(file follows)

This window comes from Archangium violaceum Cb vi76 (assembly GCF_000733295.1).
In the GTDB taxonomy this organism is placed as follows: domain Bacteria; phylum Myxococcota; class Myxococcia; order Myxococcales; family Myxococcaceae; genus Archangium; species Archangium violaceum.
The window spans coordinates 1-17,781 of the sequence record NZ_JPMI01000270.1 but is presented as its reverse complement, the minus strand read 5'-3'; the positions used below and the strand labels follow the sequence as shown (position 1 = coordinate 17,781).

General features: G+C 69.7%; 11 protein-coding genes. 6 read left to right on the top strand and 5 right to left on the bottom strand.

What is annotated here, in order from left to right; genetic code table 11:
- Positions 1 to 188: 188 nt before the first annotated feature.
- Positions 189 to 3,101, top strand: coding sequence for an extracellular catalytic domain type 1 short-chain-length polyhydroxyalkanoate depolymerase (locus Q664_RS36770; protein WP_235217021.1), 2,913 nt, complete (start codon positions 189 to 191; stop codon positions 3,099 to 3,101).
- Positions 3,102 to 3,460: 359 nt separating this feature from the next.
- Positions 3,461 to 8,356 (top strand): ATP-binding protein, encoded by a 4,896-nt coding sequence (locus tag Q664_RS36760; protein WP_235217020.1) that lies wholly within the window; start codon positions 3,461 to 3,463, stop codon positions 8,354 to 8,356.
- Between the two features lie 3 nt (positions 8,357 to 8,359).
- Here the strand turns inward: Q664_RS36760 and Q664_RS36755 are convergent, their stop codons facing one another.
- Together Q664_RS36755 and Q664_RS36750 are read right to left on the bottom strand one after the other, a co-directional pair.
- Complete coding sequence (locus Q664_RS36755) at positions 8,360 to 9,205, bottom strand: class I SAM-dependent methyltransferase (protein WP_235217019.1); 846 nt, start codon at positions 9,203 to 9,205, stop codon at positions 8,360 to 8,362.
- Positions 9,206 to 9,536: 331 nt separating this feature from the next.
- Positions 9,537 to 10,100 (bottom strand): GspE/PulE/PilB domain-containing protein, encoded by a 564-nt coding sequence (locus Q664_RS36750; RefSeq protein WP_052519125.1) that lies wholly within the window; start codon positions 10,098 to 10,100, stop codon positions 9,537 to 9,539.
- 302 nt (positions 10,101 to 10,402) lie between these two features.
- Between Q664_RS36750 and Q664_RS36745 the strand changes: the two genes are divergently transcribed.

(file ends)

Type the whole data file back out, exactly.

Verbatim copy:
This window comes from Archangium violaceum Cb vi76 (assembly GCF_000733295.1).
In the GTDB taxonomy this organism is placed as follows: domain Bacteria; phylum Myxococcota; class Myxococcia; order Myxococcales; family Myxococcaceae; genus Archangium; species Archangium violaceum.
The window spans coordinates 1-17,781 of the sequence record NZ_JPMI01000270.1 but is presented as its reverse complement, the minus strand read 5'-3'; the positions used below and the strand labels follow the sequence as shown (position 1 = coordinate 17,781).

General features: G+C 69.7%; 11 protein-coding genes. 6 read left to right on the top strand and 5 right to left on the bottom strand.

What is annotated here, in order from left to right; genetic code table 11:
- Positions 1 to 188: 188 nt before the first annotated feature.
- Positions 189 to 3,101, top strand: coding sequence for an extracellular catalytic domain type 1 short-chain-length polyhydroxyalkanoate depolymerase (locus Q664_RS36770; protein WP_235217021.1), 2,913 nt, complete (start codon positions 189 to 191; stop codon positions 3,099 to 3,101).
- Positions 3,102 to 3,460: 359 nt separating this feature from the next.
- Positions 3,461 to 8,356 (top strand): ATP-binding protein, encoded by a 4,896-nt coding sequence (locus tag Q664_RS36760; protein WP_235217020.1) that lies wholly within the window; start codon positions 3,461 to 3,463, stop codon positions 8,354 to 8,356.
- Between the two features lie 3 nt (positions 8,357 to 8,359).
- Here the strand turns inward: Q664_RS36760 and Q664_RS36755 are convergent, their stop codons facing one another.
- Together Q664_RS36755 and Q664_RS36750 are read right to left on the bottom strand one after the other, a co-directional pair.
- Complete coding sequence (locus Q664_RS36755) at positions 8,360 to 9,205, bottom strand: class I SAM-dependent methyltransferase (protein WP_235217019.1); 846 nt, start codon at positions 9,203 to 9,205, stop codon at positions 8,360 to 8,362.
- Positions 9,206 to 9,536: 331 nt separating this feature from the next.
- Positions 9,537 to 10,100 (bottom strand): GspE/PulE/PilB domain-containing protein, encoded by a 564-nt coding sequence (locus Q664_RS36750; RefSeq protein WP_052519125.1) that lies wholly within the window; start codon positions 10,098 to 10,100, stop codon positions 9,537 to 9,539.
- 302 nt (positions 10,101 to 10,402) lie between these two features.
- Between Q664_RS36750 and Q664_RS36745 the strand changes: the two genes are divergently transcribed.